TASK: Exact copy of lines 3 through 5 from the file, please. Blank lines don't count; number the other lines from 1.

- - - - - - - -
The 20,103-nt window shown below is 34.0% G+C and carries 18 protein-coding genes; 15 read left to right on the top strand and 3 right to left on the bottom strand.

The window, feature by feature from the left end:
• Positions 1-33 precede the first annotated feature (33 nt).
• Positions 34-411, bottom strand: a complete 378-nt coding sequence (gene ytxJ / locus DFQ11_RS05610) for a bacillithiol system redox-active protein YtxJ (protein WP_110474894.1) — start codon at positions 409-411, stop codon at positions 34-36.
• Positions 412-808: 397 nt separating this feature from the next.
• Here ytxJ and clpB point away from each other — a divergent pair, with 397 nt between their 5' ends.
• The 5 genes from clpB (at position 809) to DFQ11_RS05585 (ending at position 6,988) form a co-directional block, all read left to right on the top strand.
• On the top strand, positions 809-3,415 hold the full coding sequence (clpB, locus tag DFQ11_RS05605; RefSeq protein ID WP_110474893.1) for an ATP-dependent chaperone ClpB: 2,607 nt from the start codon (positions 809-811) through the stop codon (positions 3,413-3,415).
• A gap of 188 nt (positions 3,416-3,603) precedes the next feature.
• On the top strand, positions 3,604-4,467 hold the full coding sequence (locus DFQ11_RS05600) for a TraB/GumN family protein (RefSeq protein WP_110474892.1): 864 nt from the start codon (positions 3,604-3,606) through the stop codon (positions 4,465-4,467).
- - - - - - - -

• Positions 1-33 precede the first annotated feature (33 nt).
• Positions 34-411, bottom strand: a complete 378-nt coding sequence (gene ytxJ / locus DFQ11_RS05610) for a bacillithiol system redox-active protein YtxJ (protein WP_110474894.1) — start codon at positions 409-411, stop codon at positions 34-36.
• Positions 412-808: 397 nt separating this feature from the next.